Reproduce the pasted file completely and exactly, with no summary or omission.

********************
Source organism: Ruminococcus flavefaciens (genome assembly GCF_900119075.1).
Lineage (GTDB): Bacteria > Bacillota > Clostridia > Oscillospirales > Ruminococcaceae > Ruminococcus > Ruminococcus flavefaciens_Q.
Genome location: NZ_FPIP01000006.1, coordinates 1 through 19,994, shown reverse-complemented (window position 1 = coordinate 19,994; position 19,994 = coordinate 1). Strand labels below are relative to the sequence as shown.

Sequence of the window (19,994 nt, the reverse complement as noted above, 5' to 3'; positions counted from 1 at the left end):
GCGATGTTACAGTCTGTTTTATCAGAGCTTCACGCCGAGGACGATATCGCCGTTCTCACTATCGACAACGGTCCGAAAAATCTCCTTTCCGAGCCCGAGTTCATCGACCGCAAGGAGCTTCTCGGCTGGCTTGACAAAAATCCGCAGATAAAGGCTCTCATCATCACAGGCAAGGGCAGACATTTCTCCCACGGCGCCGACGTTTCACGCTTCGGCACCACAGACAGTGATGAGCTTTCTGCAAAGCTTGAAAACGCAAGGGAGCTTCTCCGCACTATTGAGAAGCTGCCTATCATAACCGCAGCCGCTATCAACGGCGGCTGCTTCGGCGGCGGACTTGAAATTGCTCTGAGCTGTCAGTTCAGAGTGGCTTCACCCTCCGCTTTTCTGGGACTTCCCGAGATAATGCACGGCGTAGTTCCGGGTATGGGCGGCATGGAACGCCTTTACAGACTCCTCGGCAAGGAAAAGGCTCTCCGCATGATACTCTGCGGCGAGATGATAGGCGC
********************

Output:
Source organism: Ruminococcus flavefaciens (genome assembly GCF_900119075.1).
Lineage (GTDB): Bacteria > Bacillota > Clostridia > Oscillospirales > Ruminococcaceae > Ruminococcus > Ruminococcus flavefaciens_Q.
Genome location: NZ_FPIP01000006.1, coordinates 1 through 19,994, shown reverse-complemented (window position 1 = coordinate 19,994; position 19,994 = coordinate 1). Strand labels below are relative to the sequence as shown.

Sequence of the window (19,994 nt, the reverse complement as noted above, 5' to 3'; positions counted from 1 at the left end):
GCGATGTTACAGTCTGTTTTATCAGAGCTTCACGCCGAGGACGATATCGCCGTTCTCACTATCGACAACGGTCCGAAAAATCTCCTTTCCGAGCCCGAGTTCATCGACCGCAAGGAGCTTCTCGGCTGGCTTGACAAAAATCCGCAGATAAAGGCTCTCATCATCACAGGCAAGGGCAGACATTTCTCCCACGGCGCCGACGTTTCACGCTTCGGCACCACAGACAGTGATGAGCTTTCTGCAAAGCTTGAAAACGCAAGGGAGCTTCTCCGCACTATTGAGAAGCTGCCTATCATAACCGCAGCCGCTATCAACGGCGGCTGCTTCGGCGGCGGACTTGAAATTGCTCTGAGCTGTCAGTTCAGAGTGGCTTCACCCTCCGCTTTTCTGGGACTTCCCGAGATAATGCACGGCGTAGTTCCGGGTATGGGCGGCATGGAACGCCTTTACAGACTCCTCGGCAAGGAAAAGGCTCTCCGCATGATACTCTGCGGCGAGATGATAGGCGC